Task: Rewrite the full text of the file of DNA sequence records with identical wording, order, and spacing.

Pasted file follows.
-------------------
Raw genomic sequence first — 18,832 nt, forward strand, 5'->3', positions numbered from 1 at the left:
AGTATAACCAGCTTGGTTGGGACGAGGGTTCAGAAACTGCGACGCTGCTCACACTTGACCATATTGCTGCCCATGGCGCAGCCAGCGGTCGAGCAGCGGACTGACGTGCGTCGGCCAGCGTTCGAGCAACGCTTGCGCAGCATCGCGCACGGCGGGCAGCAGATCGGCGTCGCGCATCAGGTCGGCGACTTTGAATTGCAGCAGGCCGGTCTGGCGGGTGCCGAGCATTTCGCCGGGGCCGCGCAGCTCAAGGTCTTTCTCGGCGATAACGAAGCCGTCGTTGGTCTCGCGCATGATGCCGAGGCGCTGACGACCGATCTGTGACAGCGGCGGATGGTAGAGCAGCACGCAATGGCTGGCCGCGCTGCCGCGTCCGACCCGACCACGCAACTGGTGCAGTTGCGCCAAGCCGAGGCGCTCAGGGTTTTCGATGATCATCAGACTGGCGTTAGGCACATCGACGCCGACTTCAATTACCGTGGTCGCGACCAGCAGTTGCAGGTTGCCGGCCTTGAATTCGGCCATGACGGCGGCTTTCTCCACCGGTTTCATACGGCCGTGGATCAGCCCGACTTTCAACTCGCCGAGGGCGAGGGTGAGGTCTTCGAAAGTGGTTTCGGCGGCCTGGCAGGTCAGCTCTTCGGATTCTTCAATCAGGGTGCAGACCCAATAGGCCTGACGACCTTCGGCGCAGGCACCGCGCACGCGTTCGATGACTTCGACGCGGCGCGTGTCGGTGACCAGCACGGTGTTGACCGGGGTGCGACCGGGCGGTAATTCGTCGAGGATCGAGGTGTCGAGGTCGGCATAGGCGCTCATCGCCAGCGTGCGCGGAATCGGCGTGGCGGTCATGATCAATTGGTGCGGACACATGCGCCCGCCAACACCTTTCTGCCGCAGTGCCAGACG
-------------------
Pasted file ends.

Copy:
Raw genomic sequence first — 18,832 nt, forward strand, 5'->3', positions numbered from 1 at the left:
AGTATAACCAGCTTGGTTGGGACGAGGGTTCAGAAACTGCGACGCTGCTCACACTTGACCATATTGCTGCCCATGGCGCAGCCAGCGGTCGAGCAGCGGACTGACGTGCGTCGGCCAGCGTTCGAGCAACGCTTGCGCAGCATCGCGCACGGCGGGCAGCAGATCGGCGTCGCGCATCAGGTCGGCGACTTTGAATTGCAGCAGGCCGGTCTGGCGGGTGCCGAGCATTTCGCCGGGGCCGCGCAGCTCAAGGTCTTTCTCGGCGATAACGAAGCCGTCGTTGGTCTCGCGCATGATGCCGAGGCGCTGACGACCGATCTGTGACAGCGGCGGATGGTAGAGCAGCACGCAATGGCTGGCCGCGCTGCCGCGTCCGACCCGACCACGCAACTGGTGCAGTTGCGCCAAGCCGAGGCGCTCAGGGTTTTCGATGATCATCAGACTGGCGTTAGGCACATCGACGCCGACTTCAATTACCGTGGTCGCGACCAGCAGTTGCAGGTTGCCGGCCTTGAATTCGGCCATGACGGCGGCTTTCTCCACCGGTTTCATACGGCCGTGGATCAGCCCGACTTTCAACTCGCCGAGGGCGAGGGTGAGGTCTTCGAAAGTGGTTTCGGCGGCCTGGCAGGTCAGCTCTTCGGATTCTTCAATCAGGGTGCAGACCCAATAGGCCTGACGACCTTCGGCGCAGGCACCGCGCACGCGTTCGATGACTTCGACGCGGCGCGTGTCGGTGACCAGCACGGTGTTGACCGGGGTGCGACCGGGCGGTAATTCGTCGAGGATCGAGGTGTCGAGGTCGGCATAGGCGCTCATCGCCAGCGTGCGCGGAATCGGCGTGGCGGTCATGATCAATTGGTGCGGACACATGCGCCCGCCAACACCTTTCTGCCGCAGTGCCAGACG